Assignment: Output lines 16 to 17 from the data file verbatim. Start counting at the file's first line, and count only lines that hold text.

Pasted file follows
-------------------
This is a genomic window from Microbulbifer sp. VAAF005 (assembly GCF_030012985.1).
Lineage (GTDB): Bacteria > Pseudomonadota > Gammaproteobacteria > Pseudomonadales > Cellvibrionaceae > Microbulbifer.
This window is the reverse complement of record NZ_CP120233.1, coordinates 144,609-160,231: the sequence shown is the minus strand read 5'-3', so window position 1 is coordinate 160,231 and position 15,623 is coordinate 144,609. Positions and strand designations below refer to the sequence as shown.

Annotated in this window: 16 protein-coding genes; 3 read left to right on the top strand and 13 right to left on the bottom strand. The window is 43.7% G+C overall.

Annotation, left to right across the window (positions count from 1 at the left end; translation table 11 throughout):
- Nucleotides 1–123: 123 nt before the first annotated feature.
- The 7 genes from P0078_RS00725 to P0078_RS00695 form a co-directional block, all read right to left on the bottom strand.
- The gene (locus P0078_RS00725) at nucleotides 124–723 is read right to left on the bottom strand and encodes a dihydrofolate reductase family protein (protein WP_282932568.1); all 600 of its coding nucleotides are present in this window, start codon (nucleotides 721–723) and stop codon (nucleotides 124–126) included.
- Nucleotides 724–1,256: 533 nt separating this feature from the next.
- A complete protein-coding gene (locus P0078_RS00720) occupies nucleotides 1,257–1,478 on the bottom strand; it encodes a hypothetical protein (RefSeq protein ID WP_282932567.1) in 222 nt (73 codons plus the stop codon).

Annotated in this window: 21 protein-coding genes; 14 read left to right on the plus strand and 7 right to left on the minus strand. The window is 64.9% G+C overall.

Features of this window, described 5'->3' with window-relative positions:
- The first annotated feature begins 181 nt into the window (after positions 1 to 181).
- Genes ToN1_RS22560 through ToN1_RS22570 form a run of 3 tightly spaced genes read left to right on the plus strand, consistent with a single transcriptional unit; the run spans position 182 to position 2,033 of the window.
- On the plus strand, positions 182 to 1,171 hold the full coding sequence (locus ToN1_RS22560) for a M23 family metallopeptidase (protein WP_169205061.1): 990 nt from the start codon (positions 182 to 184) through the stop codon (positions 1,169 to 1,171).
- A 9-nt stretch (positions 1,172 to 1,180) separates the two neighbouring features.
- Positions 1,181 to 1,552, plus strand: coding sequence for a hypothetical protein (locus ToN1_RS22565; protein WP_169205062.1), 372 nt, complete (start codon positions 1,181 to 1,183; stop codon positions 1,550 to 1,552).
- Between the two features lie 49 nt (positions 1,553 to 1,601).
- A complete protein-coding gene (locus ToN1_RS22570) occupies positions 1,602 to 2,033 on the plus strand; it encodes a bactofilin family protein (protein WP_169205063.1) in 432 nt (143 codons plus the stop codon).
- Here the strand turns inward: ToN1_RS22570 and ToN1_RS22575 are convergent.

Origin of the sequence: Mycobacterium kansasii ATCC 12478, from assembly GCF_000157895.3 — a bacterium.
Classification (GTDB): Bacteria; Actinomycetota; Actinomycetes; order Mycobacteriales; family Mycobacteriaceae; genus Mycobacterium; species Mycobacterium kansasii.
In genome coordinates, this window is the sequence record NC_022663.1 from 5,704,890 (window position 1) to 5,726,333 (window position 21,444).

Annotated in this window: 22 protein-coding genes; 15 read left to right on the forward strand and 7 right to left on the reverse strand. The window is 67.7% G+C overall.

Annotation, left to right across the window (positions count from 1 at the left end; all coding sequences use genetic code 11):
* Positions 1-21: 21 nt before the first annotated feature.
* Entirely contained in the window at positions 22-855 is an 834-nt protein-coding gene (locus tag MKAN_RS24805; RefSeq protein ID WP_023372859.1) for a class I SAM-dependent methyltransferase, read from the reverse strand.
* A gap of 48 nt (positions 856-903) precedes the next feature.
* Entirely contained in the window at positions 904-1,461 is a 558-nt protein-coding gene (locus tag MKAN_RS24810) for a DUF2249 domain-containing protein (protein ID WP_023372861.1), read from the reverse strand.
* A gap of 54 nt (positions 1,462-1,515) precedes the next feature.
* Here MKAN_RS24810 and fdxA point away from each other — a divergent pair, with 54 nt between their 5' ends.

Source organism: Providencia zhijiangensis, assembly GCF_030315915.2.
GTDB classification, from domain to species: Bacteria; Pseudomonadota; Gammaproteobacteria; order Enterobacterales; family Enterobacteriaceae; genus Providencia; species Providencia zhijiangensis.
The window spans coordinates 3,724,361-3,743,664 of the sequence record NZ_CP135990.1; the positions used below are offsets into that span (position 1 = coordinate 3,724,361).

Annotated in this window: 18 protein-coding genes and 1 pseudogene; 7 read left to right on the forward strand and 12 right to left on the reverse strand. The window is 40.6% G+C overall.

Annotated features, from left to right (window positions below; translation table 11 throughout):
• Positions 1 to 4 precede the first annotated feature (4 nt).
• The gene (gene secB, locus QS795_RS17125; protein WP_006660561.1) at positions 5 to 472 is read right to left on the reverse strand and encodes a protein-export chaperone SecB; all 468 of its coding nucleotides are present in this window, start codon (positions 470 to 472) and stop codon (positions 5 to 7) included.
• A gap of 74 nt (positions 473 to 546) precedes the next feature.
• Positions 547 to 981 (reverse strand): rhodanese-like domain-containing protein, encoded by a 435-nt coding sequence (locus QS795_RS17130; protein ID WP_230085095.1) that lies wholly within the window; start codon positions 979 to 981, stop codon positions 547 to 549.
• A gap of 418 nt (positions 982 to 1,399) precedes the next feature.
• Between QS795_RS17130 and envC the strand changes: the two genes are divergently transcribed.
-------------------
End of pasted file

- A 9-nt stretch (positions 1,172 to 1,180) separates the two neighbouring features.
- Positions 1,181 to 1,552, plus strand: coding sequence for a hypothetical protein (locus ToN1_RS22565; protein WP_169205062.1), 372 nt, complete (start codon positions 1,181 to 1,183; stop codon positions 1,550 to 1,552).